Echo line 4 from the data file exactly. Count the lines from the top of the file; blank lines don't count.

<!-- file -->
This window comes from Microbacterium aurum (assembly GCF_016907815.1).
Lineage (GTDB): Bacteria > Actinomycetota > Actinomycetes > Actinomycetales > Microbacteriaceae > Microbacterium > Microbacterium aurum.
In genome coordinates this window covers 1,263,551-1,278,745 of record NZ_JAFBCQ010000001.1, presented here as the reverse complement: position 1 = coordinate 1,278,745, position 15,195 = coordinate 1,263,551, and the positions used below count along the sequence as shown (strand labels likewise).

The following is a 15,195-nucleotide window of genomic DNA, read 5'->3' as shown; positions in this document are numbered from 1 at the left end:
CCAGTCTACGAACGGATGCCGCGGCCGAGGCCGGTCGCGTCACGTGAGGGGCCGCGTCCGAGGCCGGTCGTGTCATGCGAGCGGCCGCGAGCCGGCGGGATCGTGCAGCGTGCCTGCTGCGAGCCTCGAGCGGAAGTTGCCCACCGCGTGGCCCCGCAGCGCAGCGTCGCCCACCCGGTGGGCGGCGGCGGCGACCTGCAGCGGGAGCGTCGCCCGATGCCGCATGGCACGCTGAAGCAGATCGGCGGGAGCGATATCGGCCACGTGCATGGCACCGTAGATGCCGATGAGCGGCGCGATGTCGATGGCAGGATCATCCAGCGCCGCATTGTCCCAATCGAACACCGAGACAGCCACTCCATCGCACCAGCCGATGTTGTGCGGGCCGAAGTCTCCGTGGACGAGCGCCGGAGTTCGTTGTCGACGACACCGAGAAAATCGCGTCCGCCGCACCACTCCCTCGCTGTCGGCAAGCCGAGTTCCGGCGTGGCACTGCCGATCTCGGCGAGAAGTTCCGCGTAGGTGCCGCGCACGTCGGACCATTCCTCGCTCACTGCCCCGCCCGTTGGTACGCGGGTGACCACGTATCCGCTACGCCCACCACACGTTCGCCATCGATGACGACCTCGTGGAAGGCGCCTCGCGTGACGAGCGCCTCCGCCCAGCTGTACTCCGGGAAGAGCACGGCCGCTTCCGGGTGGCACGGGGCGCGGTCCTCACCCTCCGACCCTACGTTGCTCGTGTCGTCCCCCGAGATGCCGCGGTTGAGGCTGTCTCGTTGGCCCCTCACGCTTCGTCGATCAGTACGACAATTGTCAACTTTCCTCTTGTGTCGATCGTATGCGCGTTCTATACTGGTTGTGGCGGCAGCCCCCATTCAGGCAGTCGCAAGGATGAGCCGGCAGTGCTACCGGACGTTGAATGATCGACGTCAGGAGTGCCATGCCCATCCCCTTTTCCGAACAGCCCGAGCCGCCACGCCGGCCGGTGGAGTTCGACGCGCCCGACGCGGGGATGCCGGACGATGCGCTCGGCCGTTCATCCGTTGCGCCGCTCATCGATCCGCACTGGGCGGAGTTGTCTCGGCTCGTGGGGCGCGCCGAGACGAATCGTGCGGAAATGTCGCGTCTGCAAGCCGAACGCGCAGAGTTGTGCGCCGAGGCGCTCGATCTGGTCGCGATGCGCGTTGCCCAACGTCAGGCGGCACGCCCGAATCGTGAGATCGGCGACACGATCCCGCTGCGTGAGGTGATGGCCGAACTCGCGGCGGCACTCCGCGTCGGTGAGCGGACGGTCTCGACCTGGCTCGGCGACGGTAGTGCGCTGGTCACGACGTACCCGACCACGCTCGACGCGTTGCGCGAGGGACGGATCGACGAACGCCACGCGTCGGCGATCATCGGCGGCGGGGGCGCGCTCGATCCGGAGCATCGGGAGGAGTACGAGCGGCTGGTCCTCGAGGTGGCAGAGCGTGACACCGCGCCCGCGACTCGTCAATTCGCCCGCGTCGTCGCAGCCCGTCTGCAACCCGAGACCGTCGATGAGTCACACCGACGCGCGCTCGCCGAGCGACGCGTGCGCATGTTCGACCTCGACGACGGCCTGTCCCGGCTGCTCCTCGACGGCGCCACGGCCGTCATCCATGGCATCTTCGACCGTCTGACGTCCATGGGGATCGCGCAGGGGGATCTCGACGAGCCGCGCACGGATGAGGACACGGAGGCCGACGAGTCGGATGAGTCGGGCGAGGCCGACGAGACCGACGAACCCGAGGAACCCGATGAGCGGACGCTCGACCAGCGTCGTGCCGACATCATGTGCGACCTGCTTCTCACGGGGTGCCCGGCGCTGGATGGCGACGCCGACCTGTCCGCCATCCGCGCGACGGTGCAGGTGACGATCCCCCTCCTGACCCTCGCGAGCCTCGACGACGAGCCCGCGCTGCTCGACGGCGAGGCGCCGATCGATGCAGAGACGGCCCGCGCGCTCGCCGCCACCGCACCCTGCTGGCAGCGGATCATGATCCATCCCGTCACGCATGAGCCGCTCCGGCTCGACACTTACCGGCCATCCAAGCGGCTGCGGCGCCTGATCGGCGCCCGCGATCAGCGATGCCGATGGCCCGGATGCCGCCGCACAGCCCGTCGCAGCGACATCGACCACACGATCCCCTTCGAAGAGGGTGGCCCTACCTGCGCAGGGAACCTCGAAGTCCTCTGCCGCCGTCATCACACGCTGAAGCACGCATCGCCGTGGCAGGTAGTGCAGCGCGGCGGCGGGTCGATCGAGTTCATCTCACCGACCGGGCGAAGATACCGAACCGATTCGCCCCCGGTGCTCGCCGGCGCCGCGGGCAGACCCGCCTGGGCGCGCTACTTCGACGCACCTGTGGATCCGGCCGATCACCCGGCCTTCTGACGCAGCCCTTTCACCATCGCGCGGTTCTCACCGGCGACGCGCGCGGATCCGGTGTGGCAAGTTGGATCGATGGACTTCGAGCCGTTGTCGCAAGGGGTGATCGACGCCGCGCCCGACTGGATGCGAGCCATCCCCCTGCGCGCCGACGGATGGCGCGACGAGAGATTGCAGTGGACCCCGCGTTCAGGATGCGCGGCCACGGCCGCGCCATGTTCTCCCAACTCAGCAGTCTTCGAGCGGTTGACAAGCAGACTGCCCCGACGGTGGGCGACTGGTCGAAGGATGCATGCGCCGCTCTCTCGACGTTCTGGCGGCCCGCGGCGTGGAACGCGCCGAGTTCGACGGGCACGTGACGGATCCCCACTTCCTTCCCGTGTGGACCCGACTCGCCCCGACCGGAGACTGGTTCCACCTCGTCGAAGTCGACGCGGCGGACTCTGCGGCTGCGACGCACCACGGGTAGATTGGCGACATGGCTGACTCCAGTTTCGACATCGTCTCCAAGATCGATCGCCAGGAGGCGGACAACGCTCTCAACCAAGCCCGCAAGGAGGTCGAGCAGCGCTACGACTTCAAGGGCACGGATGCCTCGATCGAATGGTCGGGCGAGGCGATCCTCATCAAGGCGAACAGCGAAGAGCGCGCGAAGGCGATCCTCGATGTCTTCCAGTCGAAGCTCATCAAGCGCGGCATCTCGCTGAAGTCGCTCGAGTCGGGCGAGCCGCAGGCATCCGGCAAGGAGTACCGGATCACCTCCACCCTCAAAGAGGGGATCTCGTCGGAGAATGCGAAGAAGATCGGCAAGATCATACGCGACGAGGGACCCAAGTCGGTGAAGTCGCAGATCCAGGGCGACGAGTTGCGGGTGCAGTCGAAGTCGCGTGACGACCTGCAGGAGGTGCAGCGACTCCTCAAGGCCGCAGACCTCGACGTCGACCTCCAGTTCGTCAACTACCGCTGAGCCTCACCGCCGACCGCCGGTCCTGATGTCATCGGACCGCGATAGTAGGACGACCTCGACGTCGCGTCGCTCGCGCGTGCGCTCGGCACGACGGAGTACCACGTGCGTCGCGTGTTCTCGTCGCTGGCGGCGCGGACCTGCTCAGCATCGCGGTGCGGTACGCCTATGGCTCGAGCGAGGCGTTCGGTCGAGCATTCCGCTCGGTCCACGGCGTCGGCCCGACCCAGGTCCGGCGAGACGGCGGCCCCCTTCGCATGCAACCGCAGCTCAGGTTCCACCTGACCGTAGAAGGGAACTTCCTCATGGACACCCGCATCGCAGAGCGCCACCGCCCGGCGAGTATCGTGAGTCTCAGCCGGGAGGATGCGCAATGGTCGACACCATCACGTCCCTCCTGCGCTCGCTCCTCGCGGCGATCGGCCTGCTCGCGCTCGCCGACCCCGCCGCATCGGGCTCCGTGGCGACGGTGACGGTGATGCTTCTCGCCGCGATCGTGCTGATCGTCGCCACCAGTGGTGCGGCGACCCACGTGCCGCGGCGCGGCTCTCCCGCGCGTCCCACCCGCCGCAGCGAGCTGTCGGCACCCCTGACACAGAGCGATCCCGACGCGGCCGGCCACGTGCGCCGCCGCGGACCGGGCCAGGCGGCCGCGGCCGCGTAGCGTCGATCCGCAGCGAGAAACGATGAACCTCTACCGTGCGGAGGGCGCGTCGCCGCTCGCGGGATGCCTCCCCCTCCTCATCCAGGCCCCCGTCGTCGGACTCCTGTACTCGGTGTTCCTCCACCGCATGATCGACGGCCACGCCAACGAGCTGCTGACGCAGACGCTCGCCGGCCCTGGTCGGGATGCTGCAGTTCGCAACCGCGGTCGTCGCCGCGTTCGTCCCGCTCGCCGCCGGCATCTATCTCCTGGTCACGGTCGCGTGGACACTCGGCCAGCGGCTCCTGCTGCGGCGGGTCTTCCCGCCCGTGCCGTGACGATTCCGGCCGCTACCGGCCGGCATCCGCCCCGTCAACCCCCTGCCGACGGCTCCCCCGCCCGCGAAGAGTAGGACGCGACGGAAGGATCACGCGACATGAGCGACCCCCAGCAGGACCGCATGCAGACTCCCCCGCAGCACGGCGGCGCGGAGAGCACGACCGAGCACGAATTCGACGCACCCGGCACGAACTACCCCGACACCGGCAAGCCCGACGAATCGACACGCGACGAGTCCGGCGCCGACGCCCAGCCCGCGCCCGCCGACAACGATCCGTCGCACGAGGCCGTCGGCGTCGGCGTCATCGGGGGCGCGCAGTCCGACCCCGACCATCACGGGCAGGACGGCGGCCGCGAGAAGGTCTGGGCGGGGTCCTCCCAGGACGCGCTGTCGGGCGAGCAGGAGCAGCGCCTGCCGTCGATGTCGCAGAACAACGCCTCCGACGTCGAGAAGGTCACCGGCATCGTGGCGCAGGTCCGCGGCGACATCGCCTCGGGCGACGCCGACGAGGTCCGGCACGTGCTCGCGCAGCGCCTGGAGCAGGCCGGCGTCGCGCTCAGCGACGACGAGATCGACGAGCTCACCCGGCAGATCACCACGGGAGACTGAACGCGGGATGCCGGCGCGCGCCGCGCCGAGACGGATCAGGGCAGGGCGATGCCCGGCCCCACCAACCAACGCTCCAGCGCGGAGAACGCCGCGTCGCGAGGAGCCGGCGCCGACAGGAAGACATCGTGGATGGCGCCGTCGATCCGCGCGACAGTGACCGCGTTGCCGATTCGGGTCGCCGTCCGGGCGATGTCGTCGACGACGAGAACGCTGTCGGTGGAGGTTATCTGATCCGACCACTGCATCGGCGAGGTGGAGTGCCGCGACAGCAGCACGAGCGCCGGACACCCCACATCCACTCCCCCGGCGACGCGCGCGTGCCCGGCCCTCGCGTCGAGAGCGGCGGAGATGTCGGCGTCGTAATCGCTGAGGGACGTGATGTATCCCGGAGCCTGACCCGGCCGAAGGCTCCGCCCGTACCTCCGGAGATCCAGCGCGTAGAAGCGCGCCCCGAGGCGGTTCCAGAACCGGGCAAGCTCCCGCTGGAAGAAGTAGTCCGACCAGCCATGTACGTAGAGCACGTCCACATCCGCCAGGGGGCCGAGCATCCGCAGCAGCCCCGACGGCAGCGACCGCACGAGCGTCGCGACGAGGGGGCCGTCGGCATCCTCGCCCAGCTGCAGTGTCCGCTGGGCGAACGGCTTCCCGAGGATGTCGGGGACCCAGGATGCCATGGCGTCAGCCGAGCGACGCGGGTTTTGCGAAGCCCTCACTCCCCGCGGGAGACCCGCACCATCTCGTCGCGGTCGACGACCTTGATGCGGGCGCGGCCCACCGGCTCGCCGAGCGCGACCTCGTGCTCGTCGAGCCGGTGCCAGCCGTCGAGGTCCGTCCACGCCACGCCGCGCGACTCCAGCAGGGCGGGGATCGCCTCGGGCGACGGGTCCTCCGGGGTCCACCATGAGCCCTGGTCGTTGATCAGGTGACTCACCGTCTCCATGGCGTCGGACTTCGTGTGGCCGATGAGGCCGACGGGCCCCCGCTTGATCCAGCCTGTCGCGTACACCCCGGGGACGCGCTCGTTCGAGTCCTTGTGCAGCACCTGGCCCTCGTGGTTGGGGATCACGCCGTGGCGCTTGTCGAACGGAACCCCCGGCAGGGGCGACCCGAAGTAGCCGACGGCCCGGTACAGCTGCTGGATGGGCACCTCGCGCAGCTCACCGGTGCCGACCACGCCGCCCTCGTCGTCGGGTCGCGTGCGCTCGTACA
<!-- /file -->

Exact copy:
The following is a 15,195-nucleotide window of genomic DNA, read 5'->3' as shown; positions in this document are numbered from 1 at the left end: